For PR professionals, an election year can be pretty exciting. As candidates battle in the media, we get a snapshot of almost every type of PR best practice and disaster. From crisis management to cleverly spun headlines and media meltdowns -- we just can’t help but watch. However, this also means that the media will undoubtedly be wrapped up in politics for the duration of 2012, making it even harder to get noticed. So how can you turn this obstacle into opportunity? Do what the candidates do; focus on the issues.
- Jobs – Is your company hiring? Does your company make a product or provide a service that is creating more jobs? If so, you could be a valuable source for reporters looking to cover this topic.
- Policies and regulations - Are there specific laws being considered that will impact your industry? Take a cue from companies like Google and Wikipedia, who recently made headlines protesting the Stop Online Piracy Act (SOPA). You can earn respect in your industry and generate influential coverage.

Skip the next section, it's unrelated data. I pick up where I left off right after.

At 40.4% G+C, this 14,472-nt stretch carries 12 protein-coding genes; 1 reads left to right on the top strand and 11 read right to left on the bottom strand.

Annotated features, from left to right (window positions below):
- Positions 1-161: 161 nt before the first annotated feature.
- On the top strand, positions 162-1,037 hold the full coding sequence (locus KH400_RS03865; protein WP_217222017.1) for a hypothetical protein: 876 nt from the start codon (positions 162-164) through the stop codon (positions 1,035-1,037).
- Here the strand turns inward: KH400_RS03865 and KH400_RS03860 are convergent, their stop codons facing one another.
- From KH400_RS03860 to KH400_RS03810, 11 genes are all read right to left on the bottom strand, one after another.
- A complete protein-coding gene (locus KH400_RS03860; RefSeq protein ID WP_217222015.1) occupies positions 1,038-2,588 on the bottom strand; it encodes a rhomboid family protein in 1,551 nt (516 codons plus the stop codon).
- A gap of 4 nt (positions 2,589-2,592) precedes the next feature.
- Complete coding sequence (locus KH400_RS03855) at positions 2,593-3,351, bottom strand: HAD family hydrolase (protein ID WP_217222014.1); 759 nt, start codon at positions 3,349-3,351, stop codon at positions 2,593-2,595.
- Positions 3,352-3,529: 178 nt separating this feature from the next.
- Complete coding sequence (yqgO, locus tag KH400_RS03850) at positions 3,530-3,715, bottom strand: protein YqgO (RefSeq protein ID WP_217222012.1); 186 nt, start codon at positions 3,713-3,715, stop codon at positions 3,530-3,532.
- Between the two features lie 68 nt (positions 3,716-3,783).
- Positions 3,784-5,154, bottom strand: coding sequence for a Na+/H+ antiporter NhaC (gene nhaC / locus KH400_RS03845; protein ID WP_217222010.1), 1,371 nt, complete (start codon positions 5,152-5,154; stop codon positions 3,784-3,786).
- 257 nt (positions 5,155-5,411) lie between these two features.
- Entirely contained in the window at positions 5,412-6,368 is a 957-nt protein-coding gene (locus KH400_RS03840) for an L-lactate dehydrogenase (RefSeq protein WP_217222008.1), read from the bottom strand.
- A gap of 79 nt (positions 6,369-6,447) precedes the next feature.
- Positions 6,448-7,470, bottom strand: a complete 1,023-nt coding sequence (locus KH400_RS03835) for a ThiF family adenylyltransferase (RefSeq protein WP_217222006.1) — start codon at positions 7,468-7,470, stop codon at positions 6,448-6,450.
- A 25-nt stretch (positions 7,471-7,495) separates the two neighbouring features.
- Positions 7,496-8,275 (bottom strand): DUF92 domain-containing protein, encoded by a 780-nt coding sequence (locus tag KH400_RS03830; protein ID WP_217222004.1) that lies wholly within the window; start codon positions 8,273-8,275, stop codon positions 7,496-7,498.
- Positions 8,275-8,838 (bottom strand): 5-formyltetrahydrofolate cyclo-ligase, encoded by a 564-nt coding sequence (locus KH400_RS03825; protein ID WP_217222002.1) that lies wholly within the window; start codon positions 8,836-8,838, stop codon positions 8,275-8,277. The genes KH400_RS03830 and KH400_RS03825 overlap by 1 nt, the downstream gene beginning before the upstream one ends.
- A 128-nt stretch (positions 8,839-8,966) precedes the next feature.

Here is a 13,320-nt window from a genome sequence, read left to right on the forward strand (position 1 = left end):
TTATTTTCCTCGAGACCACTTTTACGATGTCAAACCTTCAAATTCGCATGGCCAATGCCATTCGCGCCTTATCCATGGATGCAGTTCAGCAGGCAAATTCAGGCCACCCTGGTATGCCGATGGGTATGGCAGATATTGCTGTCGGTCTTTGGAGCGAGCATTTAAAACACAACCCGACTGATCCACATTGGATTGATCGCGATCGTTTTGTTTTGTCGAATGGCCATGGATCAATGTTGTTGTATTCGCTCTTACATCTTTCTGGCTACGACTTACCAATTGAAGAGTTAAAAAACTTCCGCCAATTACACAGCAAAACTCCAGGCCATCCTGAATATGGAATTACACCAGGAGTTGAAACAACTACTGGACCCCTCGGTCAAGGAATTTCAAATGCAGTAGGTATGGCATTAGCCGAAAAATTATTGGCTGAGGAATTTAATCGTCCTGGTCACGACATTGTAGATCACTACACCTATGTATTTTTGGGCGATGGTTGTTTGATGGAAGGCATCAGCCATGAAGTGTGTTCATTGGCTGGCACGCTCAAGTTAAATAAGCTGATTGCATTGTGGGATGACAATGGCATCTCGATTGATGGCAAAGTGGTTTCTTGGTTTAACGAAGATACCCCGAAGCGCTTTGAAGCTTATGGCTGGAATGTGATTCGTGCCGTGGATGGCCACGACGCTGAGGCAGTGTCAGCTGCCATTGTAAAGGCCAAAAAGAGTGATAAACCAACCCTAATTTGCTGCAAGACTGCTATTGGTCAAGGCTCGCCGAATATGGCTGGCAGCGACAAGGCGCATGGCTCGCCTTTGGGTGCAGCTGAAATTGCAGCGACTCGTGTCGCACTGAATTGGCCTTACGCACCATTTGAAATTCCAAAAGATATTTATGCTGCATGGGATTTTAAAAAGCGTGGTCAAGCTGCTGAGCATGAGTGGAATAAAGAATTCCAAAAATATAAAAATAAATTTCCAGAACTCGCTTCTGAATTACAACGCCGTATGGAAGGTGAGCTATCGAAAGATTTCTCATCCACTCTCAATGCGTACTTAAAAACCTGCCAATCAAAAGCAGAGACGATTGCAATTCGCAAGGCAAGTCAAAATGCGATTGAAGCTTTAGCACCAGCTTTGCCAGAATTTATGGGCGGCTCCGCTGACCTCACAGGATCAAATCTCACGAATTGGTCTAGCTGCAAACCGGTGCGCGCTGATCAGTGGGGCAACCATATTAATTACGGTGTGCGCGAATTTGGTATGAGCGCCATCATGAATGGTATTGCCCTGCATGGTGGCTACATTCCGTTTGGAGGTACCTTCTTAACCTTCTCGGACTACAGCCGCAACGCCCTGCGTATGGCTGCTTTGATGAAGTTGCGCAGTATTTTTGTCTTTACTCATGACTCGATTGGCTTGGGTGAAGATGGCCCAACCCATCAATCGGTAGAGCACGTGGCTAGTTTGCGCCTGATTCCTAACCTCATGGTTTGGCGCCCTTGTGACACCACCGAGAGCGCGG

- Foreign affairs – Is your business being affected by newsworthy events in other countries? Or is your company providing a solution to a global issue? Putting a U.S. spin on international news can help raise awareness of the issue and your company.
- Education – Does your company educate others? Or do you work with partners or charitable organizations involved with education? Issues surrounding education, or lack thereof, are always in the spotlight, and this is especially true in an election year. If your company can connect with a heavily covered topic -- like education reform, school safety or technology in the classroom -- there is a good chance your story will be picked up.
Linking your story to one of these top trends may give you the edge you need to get results in 2012.
The 3rd Annual MegaTweetUp at Microsoft’s New England Research and Development (NERD) Center was filled with hundreds of local, passionate technology enthusiasts ready to network and share their ideas on business and social media.